When you’re building a new WordPress site or reworking a previous design, there are bound to be problems or issues that need solving. Some require rolling up your sleeves and coding your way to a solution. But sometimes plugins can do the job much easier and come in quite handy.
Here are just 5 of the problems I came across on some of the blogs I’ve designed and the WordPress plugins I used to solve them:
- Easily Add CSS Styles From Your Stylesheet to Posts
- Automatically Shorten Long URLs in Comments
- Making Regular, Automatic Backups of Your WordPress Install and Database
- Don’t Ping Yourself When Linking to Your Own Posts
- Provide a Version of Your Site For Mobile Users
Note: Unless otherwise stated, all the following plugins work with WordPress 2.6 and 2.7+
Easily Add CSS Styles From Your Stylesheet to Posts
Problem: The Styles dropdown list in WordPress only contains WordPress-specific classes. I needed the ability to select styles from my existing CSS stylesheet when writing posts or pages. For example, I have a class for my captions.
Solution: TinyMCE Advanced
After a little searching, I came across TinyMCE Advanced—a set of plugins that covers quite a few things when it comes to editing and formating your posts.
Among other things, with TinyMCE Advanced you can rearrange your buttons and automatically import styles from your stylesheets. Now, when I use the Styles dropdown, I get a list of all my classes—not just WordPress-specific ones.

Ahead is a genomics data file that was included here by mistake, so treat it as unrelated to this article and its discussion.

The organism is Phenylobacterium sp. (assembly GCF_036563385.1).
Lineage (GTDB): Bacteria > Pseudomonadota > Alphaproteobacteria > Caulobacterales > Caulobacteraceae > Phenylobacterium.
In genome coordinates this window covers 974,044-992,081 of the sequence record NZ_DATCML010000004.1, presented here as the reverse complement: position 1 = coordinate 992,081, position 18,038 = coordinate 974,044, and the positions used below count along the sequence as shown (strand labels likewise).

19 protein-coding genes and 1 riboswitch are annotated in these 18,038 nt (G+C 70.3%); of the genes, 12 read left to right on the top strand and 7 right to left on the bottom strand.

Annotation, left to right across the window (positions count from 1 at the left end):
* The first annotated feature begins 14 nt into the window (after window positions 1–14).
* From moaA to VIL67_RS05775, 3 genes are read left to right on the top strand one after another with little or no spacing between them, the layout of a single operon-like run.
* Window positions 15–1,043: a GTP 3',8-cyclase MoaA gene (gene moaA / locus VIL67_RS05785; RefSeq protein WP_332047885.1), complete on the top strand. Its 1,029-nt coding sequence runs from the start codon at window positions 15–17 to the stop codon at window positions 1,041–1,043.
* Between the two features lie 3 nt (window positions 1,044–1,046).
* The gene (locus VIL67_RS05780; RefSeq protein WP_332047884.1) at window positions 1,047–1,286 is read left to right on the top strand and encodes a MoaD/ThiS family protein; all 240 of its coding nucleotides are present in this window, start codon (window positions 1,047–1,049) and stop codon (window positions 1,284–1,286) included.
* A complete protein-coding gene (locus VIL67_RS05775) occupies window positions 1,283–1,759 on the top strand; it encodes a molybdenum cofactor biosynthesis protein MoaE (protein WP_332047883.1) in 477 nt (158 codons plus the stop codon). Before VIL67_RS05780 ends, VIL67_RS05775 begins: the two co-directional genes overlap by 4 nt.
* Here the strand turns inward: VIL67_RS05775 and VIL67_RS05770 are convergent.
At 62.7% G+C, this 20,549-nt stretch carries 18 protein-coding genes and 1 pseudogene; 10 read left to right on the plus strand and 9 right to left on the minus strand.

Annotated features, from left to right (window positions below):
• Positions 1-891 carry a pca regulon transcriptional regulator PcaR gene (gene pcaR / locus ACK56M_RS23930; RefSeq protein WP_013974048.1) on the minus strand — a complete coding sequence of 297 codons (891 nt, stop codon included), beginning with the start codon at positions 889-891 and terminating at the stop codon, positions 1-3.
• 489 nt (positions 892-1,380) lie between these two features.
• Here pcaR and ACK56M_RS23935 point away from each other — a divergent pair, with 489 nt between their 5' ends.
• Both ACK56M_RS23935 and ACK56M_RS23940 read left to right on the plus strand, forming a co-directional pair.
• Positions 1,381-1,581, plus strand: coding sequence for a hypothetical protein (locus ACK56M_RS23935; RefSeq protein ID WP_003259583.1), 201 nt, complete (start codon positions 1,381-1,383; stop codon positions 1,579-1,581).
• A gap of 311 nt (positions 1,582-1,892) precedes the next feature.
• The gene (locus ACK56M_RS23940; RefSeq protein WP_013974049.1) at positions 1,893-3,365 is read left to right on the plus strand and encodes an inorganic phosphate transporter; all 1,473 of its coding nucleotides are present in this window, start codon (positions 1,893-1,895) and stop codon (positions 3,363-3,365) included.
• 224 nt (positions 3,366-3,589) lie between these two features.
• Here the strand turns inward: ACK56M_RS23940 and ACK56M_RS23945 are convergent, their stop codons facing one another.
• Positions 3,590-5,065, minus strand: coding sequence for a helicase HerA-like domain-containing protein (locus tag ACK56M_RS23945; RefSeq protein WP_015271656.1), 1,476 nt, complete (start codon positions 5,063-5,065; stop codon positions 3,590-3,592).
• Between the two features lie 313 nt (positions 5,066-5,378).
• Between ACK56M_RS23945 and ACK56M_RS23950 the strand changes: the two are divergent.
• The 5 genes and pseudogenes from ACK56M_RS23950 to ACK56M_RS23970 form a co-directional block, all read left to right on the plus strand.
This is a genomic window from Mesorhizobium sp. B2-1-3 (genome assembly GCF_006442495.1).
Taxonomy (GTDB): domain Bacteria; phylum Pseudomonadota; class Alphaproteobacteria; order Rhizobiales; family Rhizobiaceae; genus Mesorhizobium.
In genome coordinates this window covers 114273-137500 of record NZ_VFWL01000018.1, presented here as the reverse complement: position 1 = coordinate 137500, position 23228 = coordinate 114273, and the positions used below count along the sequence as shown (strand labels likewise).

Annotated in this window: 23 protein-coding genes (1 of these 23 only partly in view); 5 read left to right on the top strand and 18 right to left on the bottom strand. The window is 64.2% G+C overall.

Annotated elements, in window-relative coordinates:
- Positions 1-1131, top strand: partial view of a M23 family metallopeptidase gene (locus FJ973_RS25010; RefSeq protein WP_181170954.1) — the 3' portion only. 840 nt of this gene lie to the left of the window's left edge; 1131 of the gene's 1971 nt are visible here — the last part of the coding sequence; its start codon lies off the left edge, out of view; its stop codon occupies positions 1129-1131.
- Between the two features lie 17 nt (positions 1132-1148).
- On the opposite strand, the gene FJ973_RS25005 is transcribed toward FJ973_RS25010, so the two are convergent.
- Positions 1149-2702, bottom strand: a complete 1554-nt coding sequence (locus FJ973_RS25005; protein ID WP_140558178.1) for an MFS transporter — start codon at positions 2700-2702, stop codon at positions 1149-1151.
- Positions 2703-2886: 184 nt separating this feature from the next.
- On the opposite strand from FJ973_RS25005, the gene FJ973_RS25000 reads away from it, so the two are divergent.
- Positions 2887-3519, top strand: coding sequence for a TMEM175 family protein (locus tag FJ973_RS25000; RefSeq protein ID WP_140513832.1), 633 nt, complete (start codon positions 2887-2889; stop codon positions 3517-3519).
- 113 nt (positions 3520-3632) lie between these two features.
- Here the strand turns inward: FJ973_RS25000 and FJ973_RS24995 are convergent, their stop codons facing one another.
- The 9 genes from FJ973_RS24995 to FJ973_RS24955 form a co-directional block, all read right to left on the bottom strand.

Automatically Shorten Long URLs in Comments
Problem: Someone leaves a comment on your blog that contains a URL that’s too long. This can cause serious issues, such as overflowing text and dropped floats, not to mention it just looks ugly.
Solution: WP Chunk
WP Chunk shortens long URLs in comments into short, manageable ones, thus saving your visitors from having to deal with the heartbreak of nasty, long URLs.
Making Regular Backups of Your WordPress Install
Problem: I’m lazy…when it comes to backups. I think this is a fairly common problem. You want to make automatic backups of your database and WordPress files.
With WP-DBManager, you can schedule automatic backups and they will be saved to a directory on your server as well as gzipped and emailed to an email address of your choosing.
I have mine set to go to my Gmail account which I check via Thunderbird. This way I have a copy on my server, a copy on my computer from my Gmail account and 1 more copy saved in my Gmail account online.
WP-DBManager also allows you to set a certain number of backups to be kept on the server. After the number is reached, it will delete the oldest backup.
In addition to scheduled backups, you can also do one-off backups when the need arises.
Don’t Ping Yourself
Problem: In order to keep a well-connected blog, I often link to posts that I’ve already published. Unfortunately, by default, WordPress adds a trackback on the original article. This is redundant and uglies-up your comments area.
Solution: Use No Self Ping to stop unnecessary trackbacks.
Provide a Version of Your Site For Mobile Users
Problem: You want readers that are using mobile devices and cellphones (iPhone, etc) to be able to view your content. How do you do this without creating another version of your blog yourself?
Solution: Use Mobilize by Mippin
On Mippin’s site, you enter your site’s address and customize the look. Mippin will generate a mobile version and only serve it up to those coming to your site on mobile devices. Very handy.
The Mobilize plugin also works with Mippin to get content from your RSS feed and display it nicely, no matter what device you’re using. There’s no configuration needed for the plugin either—just activate and enjoy.
What Worked For You?
WordPress has tons of great and useful plugins available and I’ve been able to use them to solve most any problem I’ve come across.
What problems have you come across and what WordPress plugins have you used to solve them?